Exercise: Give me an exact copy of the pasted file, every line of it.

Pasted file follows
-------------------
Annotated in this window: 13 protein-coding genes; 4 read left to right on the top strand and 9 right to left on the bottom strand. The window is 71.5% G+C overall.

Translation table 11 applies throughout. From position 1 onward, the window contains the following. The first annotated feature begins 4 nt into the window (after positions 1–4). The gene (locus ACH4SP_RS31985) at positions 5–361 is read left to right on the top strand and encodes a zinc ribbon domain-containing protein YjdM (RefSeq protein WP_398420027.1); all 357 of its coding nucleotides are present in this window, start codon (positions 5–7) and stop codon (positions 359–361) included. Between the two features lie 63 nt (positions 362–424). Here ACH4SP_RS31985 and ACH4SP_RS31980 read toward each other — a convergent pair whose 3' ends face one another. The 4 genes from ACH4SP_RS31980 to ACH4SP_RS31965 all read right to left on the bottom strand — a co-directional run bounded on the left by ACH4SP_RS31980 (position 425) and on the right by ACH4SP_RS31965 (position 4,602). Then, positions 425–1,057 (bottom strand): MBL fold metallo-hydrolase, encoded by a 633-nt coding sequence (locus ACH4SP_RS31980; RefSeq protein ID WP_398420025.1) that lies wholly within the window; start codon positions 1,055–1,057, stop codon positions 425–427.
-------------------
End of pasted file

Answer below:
Annotated in this window: 13 protein-coding genes; 4 read left to right on the top strand and 9 right to left on the bottom strand. The window is 71.5% G+C overall.

Translation table 11 applies throughout. From position 1 onward, the window contains the following. The first annotated feature begins 4 nt into the window (after positions 1–4). The gene (locus ACH4SP_RS31985) at positions 5–361 is read left to right on the top strand and encodes a zinc ribbon domain-containing protein YjdM (RefSeq protein WP_398420027.1); all 357 of its coding nucleotides are present in this window, start codon (positions 5–7) and stop codon (positions 359–361) included. Between the two features lie 63 nt (positions 362–424). Here ACH4SP_RS31985 and ACH4SP_RS31980 read toward each other — a convergent pair whose 3' ends face one another. The 4 genes from ACH4SP_RS31980 to ACH4SP_RS31965 all read right to left on the bottom strand — a co-directional run bounded on the left by ACH4SP_RS31980 (position 425) and on the right by ACH4SP_RS31965 (position 4,602). Then, positions 425–1,057 (bottom strand): MBL fold metallo-hydrolase, encoded by a 633-nt coding sequence (locus ACH4SP_RS31980; RefSeq protein ID WP_398420025.1) that lies wholly within the window; start codon positions 1,055–1,057, stop codon positions 425–427.